The Internet is awash with claims that O2 is sharing customers' mobile phone numbers with websites. Twitter users are posting that, after checking with a site that examines data sent from their phone to webservers, that their phone number is clearly visible.
Pocket-lint has checked, using a number of devices, and all are exhibiting the problem. An Android Samsung Galaxy Tab 7-inch and an iPhone 4S both send their phone numbers to any website that cares to capture information from the headers.
Headers are sent along with every web page request, which is perfectly normal and usually nothing to worry about. When you visit a site, it may query your browser to find out information that helps it better display web pages to you. This data usually includes the type of browser and often information about the language you're reading in, and the web site you were referred from. It is how, for example, sites redirect you to a mobile page instead of the full version.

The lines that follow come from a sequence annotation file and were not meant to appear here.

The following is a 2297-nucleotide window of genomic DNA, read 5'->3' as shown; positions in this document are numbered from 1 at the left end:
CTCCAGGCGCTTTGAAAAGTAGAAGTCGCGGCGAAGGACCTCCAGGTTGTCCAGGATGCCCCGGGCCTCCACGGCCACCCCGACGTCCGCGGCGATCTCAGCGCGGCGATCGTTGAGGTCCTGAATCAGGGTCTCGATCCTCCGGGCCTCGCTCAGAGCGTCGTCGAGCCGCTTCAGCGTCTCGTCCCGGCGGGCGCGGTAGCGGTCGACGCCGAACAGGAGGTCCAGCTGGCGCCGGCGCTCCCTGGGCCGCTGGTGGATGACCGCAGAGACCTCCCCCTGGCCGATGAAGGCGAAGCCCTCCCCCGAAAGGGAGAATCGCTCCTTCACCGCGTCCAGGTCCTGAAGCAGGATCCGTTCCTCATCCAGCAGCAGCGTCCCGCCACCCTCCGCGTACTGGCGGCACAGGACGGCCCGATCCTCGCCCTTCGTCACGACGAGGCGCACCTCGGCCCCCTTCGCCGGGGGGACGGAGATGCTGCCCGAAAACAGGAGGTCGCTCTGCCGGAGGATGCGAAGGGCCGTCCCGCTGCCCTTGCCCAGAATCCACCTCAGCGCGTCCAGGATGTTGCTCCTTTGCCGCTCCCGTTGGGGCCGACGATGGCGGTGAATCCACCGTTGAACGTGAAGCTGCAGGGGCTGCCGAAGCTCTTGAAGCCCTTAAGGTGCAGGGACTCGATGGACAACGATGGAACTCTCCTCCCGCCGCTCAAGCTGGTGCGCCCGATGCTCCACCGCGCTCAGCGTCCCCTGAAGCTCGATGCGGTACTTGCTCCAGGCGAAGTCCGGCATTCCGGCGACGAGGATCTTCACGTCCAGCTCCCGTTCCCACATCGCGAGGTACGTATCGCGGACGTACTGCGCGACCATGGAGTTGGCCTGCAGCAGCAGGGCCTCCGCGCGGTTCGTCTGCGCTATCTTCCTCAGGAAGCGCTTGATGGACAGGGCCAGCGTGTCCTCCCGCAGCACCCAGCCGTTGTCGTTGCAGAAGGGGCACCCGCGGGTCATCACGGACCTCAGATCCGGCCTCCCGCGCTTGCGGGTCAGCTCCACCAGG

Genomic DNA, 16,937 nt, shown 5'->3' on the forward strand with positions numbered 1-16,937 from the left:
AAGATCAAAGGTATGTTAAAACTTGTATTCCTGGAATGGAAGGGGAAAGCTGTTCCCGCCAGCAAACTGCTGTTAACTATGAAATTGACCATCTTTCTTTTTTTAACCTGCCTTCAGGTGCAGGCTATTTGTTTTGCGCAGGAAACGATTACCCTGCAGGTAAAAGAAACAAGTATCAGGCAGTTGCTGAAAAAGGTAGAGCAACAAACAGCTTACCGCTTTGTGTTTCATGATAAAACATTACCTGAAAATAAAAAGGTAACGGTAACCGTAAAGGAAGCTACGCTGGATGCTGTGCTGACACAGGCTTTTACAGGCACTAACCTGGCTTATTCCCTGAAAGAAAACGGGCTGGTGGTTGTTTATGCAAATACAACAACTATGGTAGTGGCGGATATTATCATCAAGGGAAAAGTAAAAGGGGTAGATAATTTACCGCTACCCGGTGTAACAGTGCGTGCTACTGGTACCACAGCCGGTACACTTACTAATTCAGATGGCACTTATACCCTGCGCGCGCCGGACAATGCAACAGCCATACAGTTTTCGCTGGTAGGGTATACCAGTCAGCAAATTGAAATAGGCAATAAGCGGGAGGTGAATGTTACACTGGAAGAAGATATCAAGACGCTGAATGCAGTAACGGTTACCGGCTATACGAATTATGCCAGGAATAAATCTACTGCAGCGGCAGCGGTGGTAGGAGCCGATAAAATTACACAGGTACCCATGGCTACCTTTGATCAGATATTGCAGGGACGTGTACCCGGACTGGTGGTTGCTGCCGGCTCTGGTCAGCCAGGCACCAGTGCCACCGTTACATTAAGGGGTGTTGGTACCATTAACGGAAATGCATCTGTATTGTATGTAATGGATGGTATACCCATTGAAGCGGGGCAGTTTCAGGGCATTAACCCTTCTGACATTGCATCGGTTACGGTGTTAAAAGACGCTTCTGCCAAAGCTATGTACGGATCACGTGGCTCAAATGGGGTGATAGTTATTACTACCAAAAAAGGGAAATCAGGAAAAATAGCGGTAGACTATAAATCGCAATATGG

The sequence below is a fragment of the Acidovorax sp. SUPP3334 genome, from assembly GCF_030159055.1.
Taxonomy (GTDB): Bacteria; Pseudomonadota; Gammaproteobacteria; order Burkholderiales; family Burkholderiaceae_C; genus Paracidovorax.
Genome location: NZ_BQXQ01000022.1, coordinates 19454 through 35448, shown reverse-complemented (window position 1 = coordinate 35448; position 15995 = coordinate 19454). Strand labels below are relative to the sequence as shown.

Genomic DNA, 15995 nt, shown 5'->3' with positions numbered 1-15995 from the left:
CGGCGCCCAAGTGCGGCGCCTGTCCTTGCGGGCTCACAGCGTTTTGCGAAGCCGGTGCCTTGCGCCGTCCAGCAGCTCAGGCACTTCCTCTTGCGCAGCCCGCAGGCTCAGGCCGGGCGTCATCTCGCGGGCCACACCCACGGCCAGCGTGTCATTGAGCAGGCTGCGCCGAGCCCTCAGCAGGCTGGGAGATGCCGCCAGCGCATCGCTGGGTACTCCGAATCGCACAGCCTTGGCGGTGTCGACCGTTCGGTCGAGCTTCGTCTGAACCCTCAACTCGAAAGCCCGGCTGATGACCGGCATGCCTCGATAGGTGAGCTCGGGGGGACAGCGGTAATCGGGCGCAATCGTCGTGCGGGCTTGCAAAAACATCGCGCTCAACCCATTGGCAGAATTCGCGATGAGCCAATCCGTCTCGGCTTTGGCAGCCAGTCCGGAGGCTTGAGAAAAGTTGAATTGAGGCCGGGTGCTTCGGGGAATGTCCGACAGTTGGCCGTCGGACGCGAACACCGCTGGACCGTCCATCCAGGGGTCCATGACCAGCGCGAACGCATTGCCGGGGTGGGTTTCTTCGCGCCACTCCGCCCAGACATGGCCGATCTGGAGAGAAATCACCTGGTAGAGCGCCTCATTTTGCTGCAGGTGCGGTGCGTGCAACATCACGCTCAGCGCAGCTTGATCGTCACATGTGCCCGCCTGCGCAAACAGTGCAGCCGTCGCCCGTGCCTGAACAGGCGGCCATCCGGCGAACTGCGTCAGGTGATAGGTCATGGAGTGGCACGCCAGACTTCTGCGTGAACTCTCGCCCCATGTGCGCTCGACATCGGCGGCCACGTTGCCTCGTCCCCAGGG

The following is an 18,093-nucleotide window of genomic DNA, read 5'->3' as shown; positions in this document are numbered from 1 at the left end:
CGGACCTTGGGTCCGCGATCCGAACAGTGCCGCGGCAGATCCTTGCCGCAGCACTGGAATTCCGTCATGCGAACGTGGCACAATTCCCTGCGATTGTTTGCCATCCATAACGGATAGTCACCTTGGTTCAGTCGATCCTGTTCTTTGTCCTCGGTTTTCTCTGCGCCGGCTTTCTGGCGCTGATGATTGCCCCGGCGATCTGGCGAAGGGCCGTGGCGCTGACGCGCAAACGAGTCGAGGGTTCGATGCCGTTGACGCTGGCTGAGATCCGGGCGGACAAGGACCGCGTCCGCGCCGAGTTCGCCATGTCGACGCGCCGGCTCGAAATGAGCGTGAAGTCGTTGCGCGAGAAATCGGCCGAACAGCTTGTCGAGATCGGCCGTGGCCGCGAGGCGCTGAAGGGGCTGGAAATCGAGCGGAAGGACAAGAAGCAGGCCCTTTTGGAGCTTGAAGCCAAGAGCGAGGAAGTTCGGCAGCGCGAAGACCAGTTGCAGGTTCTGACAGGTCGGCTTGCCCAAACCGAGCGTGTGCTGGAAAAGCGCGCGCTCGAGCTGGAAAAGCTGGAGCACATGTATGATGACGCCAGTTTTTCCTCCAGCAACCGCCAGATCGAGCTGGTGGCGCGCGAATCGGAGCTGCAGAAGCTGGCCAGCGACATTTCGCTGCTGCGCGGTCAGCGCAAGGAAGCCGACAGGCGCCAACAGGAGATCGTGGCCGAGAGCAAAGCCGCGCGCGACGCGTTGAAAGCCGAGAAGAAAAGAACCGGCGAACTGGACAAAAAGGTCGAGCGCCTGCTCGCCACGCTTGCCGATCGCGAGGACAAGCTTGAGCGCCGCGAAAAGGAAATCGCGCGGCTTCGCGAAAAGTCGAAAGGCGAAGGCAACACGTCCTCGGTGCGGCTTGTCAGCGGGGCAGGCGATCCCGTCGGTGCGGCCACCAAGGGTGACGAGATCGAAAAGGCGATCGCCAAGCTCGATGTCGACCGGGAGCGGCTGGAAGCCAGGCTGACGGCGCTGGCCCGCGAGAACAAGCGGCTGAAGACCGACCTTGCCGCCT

However, what O2 appears to be doing is taking your phone number from its system and attaching it to this header information. Quite why it's doing this, we don't know as yet. We can think of some reasons, like allowing O2 customers to check their account information without logging in. But to pass such details on to the Internet at large seems absurd.
From our tests, other operators do not do this. But be aware that the likes of GiffGaff and Tesco Mobile both use the O2 network, and may also provide this information. It seems that T-Mobile, Orange, Virgin Mobile, Three and Vodafone do not suffer from the same issue.
Further testing, based on a suggestion made on the thinkbroadband.com story, shows that using the O2 proxy bypass account removes your phone number from the header information. The proxy is used by O2 to reduce the cost of transferring large amounts of data via 3G. It compresses images, so web pages load quickly and uses less of your data allowance.
If you want to remove your phone number, and switch to the O2 proxy bypass APN until the firm fixes this leak, you need to enter the following in to your APN settings:
O2 has stated that it is currently investigating the problem and we await the company's official word.
UPDATE: It seems as if O2 may have fixed the issue. When we visit the test site on our devices now, the number has vanished. Do let us know, however, if you are still experiencing the former problem.
What do you make of all this? Are you outraged, or do you think it's a storm in a teacup? Let us know in the comments below...